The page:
5 Natural Nutrient Feeds to Stimulate Your Cultivation

Stephen Andrews
22 Jun 2022

As soon as your cannabis plants grow 2-3 sets of leaves, they could use an uptake of nutrients to foster their growth. While there are many readily available solutions that you can purchase online or from a shop near you, there are also a lot of raw foods that can benefit your plants and that require basic gardening skills to prepare at home. If you need ideas on what to do for your weed garden feed, keep reading!

Compost Solutions

Preparing compost from organic food waste is easy and you can find multiple applications for it in your garden, including for your cannabis plants. Food waste from fruits such as apples, carrots, bananas can be an excellent nutrient boost for your crops. 

Composting enriches the soil where you want to grow. You can compost before you plant seedlings to improve the area, and you can compost afterward as an actual nutrient feed for the growing plants. If you overdo it with compost, you can remove the composted material from the soil and flush out the area. 

Alternatively, you can use compost tea, which may take some more effort to prepare. Compost tea is a popular alternative to synthetic fertilizers. It's prepared by soaking a bag of compost in a water bucket, then brewed to extract organic liquid fertilizer.

Compost tea contains most nutrients and microorganisms that your weed garden needs. The concoction introduces nutrients, healthy bacteria, and fungal colonies to the soil and the plant foliage (on the foliage, it is applied as a spray). It also protects plants from diseases and pathogens. While compost tea is an excellent complement to other nutrient feeds, don't use it as the sole nourishing solution for your garden.

Worm Castings

Another organic solution that can greatly stimulate your cannabis plants is worm castings. Worm casting manure is basically worm poo, the waste left by earthworms as they move and nibble food waste in a compost box. The waste that earthworms create is one of the best soil enrichers.

If you prepare worm castings, you want to choose bins or boxes that are not too deep as otherwise you may have an odor problem. A depth between 8 and 12 inches is sufficient, and the box has to have drainage holes in the bottom. Layer the bottom of the worm castings bin with sand and moist newspaper strips. And after that, you add compost or organic kitchen waste and some worms to do the magic.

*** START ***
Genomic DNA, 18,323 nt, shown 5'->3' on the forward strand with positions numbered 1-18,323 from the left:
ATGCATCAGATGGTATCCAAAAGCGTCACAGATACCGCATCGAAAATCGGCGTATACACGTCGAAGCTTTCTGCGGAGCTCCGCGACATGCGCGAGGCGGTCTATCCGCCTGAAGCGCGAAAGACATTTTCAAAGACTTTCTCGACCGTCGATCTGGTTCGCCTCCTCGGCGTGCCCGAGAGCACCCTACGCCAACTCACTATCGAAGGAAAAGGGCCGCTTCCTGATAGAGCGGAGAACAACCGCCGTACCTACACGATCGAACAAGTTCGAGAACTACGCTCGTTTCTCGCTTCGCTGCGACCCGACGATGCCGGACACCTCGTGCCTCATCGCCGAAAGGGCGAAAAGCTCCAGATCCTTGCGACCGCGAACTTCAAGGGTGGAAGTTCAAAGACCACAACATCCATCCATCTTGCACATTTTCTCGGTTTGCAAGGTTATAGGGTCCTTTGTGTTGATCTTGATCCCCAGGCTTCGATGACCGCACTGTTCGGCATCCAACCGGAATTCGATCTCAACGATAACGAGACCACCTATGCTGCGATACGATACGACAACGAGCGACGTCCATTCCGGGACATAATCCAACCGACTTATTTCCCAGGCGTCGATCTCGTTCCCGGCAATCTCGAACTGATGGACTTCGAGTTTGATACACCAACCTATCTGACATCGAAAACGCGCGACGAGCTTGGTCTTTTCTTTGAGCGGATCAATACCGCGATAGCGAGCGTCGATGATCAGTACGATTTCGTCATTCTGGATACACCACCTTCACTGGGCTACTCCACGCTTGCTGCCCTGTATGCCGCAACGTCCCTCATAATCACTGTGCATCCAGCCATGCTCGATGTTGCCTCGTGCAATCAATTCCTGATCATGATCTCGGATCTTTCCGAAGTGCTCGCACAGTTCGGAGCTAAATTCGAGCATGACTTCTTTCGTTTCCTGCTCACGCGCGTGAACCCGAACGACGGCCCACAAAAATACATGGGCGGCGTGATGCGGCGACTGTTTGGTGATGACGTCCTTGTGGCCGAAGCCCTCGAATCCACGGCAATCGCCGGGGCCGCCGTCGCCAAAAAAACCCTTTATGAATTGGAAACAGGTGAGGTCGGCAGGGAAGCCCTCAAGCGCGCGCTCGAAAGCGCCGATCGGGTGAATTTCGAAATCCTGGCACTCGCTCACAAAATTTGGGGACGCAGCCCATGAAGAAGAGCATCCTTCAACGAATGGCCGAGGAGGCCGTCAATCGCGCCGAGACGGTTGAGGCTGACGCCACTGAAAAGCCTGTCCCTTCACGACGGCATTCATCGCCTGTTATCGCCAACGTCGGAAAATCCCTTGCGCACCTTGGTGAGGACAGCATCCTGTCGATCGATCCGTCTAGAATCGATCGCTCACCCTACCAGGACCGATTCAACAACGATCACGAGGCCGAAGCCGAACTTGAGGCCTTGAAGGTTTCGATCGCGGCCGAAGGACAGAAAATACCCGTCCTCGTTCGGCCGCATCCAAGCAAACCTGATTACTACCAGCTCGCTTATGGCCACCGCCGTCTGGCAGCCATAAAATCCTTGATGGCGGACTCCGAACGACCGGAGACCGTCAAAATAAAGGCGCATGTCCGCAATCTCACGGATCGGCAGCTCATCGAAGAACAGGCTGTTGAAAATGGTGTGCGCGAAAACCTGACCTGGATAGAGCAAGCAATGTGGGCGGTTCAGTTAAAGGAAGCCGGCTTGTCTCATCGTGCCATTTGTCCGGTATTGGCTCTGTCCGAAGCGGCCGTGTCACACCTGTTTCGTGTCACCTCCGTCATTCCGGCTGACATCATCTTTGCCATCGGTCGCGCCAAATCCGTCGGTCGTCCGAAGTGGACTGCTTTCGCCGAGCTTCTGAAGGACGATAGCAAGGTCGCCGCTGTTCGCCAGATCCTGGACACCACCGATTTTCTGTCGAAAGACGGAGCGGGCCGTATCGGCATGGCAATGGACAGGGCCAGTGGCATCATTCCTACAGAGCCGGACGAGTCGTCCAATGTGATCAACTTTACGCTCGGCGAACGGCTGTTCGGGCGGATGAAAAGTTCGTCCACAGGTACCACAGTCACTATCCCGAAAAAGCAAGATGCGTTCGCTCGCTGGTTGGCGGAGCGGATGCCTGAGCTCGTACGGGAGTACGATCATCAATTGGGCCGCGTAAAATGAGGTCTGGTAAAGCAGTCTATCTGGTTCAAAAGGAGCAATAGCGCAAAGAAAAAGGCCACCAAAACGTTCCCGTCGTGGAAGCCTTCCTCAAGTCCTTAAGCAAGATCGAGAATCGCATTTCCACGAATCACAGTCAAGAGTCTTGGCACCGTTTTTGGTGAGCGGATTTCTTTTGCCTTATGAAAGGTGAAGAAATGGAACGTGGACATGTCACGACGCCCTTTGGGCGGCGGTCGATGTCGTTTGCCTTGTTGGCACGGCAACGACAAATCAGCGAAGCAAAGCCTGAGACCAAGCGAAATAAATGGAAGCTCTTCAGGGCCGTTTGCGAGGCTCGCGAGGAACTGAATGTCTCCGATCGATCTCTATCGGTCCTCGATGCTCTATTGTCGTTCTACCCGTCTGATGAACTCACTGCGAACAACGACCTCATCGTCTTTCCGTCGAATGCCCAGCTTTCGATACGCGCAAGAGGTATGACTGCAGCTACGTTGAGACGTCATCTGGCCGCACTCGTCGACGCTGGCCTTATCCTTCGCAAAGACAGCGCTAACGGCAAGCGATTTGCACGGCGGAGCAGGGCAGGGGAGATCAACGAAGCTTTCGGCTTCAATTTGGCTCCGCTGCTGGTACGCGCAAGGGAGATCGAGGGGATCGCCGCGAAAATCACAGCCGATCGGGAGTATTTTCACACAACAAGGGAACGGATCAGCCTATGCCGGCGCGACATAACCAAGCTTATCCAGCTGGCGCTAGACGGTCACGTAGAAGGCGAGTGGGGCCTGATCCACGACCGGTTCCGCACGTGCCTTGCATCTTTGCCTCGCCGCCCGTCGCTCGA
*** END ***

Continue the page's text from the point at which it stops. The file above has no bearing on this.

It will take the worms a few weeks to digest the food. After that, you want to remove the worms to new bedding with fresh food on the other side of your existing bin or to an entirely different container. The organic waste they leave behind is what you use for the garden. 

Bone Meal

Bone meal provides much-needed phosphorus and calcium to plants and soil. A bone meal is a mixture of finely ground animal bones. It's excellent support throughout the entire growing cycle and is especially useful during the vegetative stage of plant development. 

Bone meal releases nutrients slowly, takes time to degrade in the soil, and does not dissolve in water. For small plants or seedlings, only apply small amounts. Water thoroughly. 

Besides it being a good option for cannabis plants, bone meal is also suitable for most other root vegetables, so if you grow carrots, onions or garlic at home, this is also where you can apply some of this fertilizer. There are readily available bone powder solutions, but you can also prepare it on your own. For example, it can be a fish bone meal or a shrimp and crab meal. 

Epsom Salts

Also known as magnesium sulfate, Epsom salt consists of magnesium, sulfur, and oxygen. Although it has a similar appearance as table salt, Epsom salt is an entirely different substance. It is used as a bath salt, and its taste is distinctly different, bitter and unpleasant. 

You may wonder how Epsom salt can be used in your weed garden? Epsom salt is pure, naturally occurring mineral rich in magnesium and sulfur, which cannabis plants demand alongside other micro and macronutrients.

Epsom salt can help you fix a magnesium deficiency that your plant might be suffering. This plant condition is indicated by yellowing of the older leaves from the tip or edges then moving inward to the veins. The leaves can also appear purple, red, or brown. To help your plants regenerate, you need Epsom salt at the rate of 1 teaspoon to 1 gallon of water. 

Note: While dealing with magnesium deficiency, you may also want to check for other nutrient uptake, including iron, calcium and potassium, as excess may lock out magnesium uptake.

Wood Ashes

Wood ashes is an excellent solution to increase potassium in the plant and soil. It can be easily sourced and only needs to be lightly scattered on the plant. Alternatively, you can use wood ash in a compost heap. 

Ash needs to stay dry; otherwise, it may build up in the soil and negatively affect your crops. In case it gets wet, it is advised that you flush it out from the ground. Besides being good for your grow operations, wood ash is also a superior deterrent to various garden invaders such as slugs and snails.

Stephen Andrews